From there on, revelation must speak and the Gospel must be heard; you will not find much of it in literature (just as you do not make your way to the “fulness of the God-head” through nature, or other religions, or humanistic sciences or reasonings). 

For Camus will call God the “Death-Bringer,” and his Fall goes the wrong way; and Sarte says “hell is other people,” and there is NO EXIT; and Hemingway’s heroes resemble him, tragically enough—luminous and earthy and jaded, ending it all with his big toe in the trigger of a shotgun; and the bleak despair of Beckett’s Waiting for Godot is precisely that because there is no incarnation and therefore no abundant life; and for Swinburne, “dead men rise up never,” and “even the weariest river winds somewhere to the sea.”[7]“Garden of Proserpine” 

Beyond all of this—and perhaps even more crucial—Shaw and Twain and a cast of thousands can admire the Christfigure while ridiculing any idea of taking seriously what he said; while H. G. Wells, William Cowper and company never seem to decide about it at all. 

I could, of course, easily show a list of writers where the Christian tradition, consciously or unconsciously, is more clearly reflected: ranging all the way from Browning to T. S. Eliot, with Dostoevski, Auden, Fry, et al, added for good measure. And even in such an unlikely source as Sallinger’s Catcher in the Rye, the dream of the boy is redemptive: to stand in the ryefield and catch all of the people who blindly seek to leap from the cliff. 

But to do so would be to pit the “good guys” against the “bad guys,” which is to miss the whole idea. We must not go through literature looking for people to agree with us, or to present an apologetic for the faith. We may agree more with one writer but learn more from another with whom we do not agree at all. 

Quickly, then—for it is obvious we are crossing a land far broader than we can explore thoroughly—what have we learned about the relation of literature to the sermon? 

Literature can help. It can help the preacher to understand—himself, others, his world. That is its first function. Then, if properly used, it can also help others to understand and accept truths beyond them; for literature plainly reveals the human dilemma, and if it fails in finding answers, at least it is serious about looking. For even the emptiest and barest world of the novel can cause the most complacent of souls to stir uneasily; the cruelest, flatest ending can make a man say, “it shouldn’t end that way”—which, in a way, is exactly what Jesus came to tell us, wasn’t it?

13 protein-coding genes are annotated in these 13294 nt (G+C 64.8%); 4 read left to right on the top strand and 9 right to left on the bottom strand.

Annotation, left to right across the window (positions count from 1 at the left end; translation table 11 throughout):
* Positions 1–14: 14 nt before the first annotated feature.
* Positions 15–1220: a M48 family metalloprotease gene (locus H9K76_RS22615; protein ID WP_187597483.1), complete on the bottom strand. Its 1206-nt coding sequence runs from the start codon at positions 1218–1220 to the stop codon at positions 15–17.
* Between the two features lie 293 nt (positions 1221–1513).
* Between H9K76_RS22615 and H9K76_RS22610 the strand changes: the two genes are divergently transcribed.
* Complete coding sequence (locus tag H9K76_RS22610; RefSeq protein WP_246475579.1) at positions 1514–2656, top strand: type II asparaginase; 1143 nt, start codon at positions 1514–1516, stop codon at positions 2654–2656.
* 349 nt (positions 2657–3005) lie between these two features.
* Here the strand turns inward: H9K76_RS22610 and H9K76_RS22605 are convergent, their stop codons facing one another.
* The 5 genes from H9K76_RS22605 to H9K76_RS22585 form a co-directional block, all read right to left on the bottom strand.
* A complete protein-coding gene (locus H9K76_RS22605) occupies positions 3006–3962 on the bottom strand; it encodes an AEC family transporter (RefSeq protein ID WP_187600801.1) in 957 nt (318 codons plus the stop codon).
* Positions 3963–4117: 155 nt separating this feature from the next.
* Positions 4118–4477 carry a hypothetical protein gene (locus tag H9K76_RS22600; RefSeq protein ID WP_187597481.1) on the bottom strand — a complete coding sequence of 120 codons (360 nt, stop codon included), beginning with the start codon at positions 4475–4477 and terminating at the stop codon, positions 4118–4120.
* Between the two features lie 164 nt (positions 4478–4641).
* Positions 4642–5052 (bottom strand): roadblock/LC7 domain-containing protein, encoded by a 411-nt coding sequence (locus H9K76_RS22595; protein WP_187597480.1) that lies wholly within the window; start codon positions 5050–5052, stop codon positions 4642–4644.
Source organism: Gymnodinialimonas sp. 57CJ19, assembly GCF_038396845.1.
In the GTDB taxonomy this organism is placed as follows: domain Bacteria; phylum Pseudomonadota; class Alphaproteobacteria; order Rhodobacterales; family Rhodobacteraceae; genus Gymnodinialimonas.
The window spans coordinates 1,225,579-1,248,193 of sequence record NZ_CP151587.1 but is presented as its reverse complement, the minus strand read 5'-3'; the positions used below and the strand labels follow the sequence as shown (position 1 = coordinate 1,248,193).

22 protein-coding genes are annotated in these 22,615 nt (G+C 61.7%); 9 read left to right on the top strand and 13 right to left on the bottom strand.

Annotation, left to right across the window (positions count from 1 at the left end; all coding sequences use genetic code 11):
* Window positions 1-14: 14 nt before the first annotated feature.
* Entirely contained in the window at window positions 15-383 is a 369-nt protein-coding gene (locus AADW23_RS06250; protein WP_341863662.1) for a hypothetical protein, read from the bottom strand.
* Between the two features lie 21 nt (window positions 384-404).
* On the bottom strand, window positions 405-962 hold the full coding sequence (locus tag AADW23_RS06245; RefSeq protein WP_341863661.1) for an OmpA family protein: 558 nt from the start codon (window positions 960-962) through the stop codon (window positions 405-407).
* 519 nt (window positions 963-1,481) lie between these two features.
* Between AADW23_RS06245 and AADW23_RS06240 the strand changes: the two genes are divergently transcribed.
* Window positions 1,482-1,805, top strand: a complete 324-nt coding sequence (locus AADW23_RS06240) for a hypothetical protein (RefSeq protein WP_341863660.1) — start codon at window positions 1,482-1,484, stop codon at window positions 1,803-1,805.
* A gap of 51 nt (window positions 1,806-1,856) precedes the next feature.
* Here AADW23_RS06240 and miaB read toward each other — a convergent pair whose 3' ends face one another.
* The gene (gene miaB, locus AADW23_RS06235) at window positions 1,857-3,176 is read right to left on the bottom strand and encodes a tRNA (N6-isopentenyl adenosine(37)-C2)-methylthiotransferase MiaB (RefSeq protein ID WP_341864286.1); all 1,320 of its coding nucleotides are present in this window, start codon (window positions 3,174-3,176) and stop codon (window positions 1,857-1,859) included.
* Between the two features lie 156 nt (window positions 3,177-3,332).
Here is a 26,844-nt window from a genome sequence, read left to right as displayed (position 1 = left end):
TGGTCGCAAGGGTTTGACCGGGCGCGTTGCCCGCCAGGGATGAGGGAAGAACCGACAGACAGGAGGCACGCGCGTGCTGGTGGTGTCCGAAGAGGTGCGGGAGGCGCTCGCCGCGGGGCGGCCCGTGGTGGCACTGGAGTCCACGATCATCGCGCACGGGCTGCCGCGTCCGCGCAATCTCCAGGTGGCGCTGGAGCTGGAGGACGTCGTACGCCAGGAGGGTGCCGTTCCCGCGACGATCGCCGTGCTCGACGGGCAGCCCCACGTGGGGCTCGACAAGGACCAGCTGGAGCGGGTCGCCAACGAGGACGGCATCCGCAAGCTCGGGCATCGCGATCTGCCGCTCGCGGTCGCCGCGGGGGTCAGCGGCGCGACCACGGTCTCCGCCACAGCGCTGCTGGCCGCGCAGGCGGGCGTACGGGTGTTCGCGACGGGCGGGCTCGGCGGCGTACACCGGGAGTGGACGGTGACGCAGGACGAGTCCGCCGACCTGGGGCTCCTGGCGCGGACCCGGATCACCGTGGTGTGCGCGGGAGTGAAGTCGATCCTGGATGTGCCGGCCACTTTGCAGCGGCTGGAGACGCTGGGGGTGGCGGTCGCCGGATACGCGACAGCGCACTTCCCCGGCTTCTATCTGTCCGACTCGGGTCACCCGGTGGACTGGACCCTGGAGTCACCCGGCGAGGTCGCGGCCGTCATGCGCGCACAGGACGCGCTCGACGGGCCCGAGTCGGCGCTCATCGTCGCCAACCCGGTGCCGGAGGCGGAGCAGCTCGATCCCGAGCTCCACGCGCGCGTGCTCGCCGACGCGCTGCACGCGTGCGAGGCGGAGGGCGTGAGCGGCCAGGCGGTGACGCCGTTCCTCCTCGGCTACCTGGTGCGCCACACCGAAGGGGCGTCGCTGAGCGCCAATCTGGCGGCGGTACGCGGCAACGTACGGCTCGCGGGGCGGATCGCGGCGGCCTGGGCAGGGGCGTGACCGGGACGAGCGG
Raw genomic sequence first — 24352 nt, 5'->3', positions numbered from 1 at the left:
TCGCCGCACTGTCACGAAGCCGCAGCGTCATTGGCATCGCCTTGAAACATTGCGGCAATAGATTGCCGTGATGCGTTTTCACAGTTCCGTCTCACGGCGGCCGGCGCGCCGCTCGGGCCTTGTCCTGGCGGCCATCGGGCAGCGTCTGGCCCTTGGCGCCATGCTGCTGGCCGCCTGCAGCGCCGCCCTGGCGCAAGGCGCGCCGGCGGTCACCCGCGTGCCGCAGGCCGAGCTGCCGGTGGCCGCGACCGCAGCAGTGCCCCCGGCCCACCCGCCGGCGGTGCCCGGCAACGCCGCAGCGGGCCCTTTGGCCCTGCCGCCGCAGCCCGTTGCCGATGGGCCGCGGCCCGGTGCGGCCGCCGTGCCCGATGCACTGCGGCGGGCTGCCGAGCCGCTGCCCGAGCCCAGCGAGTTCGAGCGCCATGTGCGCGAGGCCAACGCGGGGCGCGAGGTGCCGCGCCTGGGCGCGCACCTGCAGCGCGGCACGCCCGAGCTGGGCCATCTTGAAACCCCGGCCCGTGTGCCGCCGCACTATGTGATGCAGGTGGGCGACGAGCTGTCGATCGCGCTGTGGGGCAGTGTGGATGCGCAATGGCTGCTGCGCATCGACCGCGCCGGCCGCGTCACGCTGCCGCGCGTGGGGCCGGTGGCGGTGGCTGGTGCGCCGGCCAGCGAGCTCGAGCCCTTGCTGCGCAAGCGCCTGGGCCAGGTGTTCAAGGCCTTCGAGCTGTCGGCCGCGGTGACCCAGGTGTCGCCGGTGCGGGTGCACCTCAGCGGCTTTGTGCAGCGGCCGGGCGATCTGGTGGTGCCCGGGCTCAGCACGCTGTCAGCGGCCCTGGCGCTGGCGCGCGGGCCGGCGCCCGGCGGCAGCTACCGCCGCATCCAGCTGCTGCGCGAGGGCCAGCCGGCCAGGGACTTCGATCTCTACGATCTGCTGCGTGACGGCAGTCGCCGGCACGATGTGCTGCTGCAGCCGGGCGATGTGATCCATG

But in this secondary role as a communication tool—for I firmly believe that the primary value of literature is in itself, whether it is “used” or not—how do we use it “properly”? Can it be usefully cited in a sermon? 

Obviously, I think, yes. It would be abnormal to expect a preacher to know literature thoroughly, for its own sake, and then demand that he never refer to it. Why shouldn’t he? If his eyes see color, beauty, suffering, we do not forbid his sharing it; we expect his sermons to be touched with life everywhere else—why not in the world of his reading? 

Nevertheless, there are some warnings and suggestions that need to be heard if we are to use literature to the best advantage. 

In the first place, you must keep clearly in mind your purpose in citing a passage of literature in a sermon: to help others understand truth whether it be a truth for the mind to ponder, or a true emotion for the will to act upon. Literature must not be used for anything less. If it is ever used to window-dress the sermon, to display your eminent good taste or intellect, then you have abused both literature and the sermon. This one fault has properly infuriated more lovers of literature and lovers of the Gospel than any other in the relationship between literature and the sermon.